Alexander couldn't see how the island could make him greater; Ceasar came, but didn't see much to conquer; Genghis Khan found the place a mere piece of a pickle; Columbus peeked and said he'd rather go to America. No one great wanted Temasek, or Singapore as the equatorial speck came to be called. The Dim Sum Dollies danced and told how dismally history began for their nation: "A history not from the books, but as we know it." It was all about having fun, so faking was fine for the evening.
The play was a set of skits artfully stitched together, and the music was superbly scored. They played Very Dirty Pirates in which the pirate chiefs awarded themselves double salaries because the pirate sector had to have skills as good as the private sector. The audience roared at the open jab at Mentor Minister Lee Kuan Yew. They laughed just as loud when the story of the birth of the Sarong Party Girl was revealed. And then they heard that their nation was born on a lie: Song Nila Utama, a Sumatran prince, was forced to make the voyage to Temasek by his mother. She wanted him to go shoot some deer, or discover an island-city, or do domething, so he went with his consort Siti. When they arrived in Temasek, the realtors were waiting. Siti wasn't satisfied with just mountains and trees, or even tigers. She wanted lions, and the realtors said: "Lions also can see, la." Utama rejoiced, settled down with Siti on the island, and gave Temasek a new name: Singapura, the Lion City. At everything, people laughed, and I thought this is a fine democracy whose people can laugh at themselves. But the play was timed for the season of the National Day celebrations, and they brought in some foils to balance things.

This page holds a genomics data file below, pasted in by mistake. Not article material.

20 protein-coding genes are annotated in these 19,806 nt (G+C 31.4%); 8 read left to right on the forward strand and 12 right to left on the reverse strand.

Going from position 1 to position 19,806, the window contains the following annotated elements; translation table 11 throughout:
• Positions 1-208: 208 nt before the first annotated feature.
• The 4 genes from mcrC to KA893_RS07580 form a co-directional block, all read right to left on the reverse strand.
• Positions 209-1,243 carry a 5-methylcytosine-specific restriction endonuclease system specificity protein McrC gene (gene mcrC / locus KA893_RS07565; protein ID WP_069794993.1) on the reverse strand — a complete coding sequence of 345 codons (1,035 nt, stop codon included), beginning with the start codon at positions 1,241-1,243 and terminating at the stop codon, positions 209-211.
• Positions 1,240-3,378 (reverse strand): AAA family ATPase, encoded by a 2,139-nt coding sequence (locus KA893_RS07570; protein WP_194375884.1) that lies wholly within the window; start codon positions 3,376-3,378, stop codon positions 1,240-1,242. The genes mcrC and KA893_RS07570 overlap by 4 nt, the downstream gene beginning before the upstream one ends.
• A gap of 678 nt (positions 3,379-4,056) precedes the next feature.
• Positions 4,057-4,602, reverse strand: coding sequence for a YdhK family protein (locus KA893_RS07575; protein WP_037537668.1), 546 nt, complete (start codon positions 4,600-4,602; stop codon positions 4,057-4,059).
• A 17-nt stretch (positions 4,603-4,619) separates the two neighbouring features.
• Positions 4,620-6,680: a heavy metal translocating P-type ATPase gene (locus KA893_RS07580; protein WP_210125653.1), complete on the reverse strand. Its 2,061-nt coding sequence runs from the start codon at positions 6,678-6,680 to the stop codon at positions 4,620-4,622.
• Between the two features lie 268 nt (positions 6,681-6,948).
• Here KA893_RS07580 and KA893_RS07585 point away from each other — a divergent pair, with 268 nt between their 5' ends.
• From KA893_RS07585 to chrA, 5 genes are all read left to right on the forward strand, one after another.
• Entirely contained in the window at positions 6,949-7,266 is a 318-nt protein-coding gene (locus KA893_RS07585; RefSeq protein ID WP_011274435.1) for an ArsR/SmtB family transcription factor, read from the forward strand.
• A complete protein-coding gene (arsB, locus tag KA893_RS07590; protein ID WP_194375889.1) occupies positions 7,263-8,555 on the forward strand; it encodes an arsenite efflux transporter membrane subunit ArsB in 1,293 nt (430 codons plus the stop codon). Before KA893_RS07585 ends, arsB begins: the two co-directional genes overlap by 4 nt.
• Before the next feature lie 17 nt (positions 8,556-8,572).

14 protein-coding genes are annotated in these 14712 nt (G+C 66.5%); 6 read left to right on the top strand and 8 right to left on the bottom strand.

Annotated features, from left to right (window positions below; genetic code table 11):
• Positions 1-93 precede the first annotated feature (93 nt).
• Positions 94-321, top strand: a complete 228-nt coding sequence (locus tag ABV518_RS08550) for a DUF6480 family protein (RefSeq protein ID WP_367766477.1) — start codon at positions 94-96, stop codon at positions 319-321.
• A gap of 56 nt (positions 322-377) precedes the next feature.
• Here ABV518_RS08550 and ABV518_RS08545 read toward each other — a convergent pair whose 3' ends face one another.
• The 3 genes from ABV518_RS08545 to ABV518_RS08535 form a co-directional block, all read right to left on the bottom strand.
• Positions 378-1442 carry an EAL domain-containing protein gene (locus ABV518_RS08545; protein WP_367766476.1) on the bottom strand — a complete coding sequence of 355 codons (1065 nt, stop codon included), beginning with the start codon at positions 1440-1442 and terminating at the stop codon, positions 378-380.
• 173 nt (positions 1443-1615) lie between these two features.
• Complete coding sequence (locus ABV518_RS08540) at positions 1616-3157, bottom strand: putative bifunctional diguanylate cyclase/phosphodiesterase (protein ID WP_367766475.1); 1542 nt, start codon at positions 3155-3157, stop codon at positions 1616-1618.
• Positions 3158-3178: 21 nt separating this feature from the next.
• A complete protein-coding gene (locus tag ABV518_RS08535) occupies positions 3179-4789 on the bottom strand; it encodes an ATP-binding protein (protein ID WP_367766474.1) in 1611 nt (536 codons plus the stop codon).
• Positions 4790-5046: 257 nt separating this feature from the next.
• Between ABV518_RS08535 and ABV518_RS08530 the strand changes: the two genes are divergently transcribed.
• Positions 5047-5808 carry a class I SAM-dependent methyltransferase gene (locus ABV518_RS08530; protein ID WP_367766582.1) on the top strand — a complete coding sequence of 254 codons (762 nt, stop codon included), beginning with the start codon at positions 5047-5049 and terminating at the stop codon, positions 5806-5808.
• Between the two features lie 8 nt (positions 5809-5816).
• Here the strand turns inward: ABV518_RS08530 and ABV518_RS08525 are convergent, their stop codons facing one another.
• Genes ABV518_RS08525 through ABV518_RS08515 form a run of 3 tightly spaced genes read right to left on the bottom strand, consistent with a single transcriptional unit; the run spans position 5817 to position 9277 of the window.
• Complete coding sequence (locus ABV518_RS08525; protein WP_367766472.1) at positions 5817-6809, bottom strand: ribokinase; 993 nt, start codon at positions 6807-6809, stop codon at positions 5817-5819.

So Gandhi came on stage, walking to Dandi, and Mao arrived as well, coming from Dandi, and Mao confronted Gandhiji. Gandhiji preached non-violence, Mao preached the opposite. Exasperated that the debate with Gandhiji was going nowhere, and wanting action, Mao suggested that India and China should rule the world as superpowers: "Indians are good talkers, so you take all the call centres," he told Gandhi. "We'll take all manufacturing." Saying so, Mao ran to get a grip on manufacturing. Gandhi ran so he'd not have to wear the things Mao made.
I felt a stirring in me—a sulk rising! I'd been admiring the Singaporean sense of humour, hidden to me until now. But the poke at Gandhi was hard to take for a man of my generation. Many minutes later, after they'd made more fun of themselves, after the skit on Singaporean integrated facilities that integrated all sin under one roof, when they began a number that picked at Lee Kuan Yes all over again, that punned on Lee, that played on rhyming with Lee, I brightened.
So in the finale when they sang for their nation, I joined in. I waved a small plastic flag of Singapore, which had been kept on every seat for the purpose.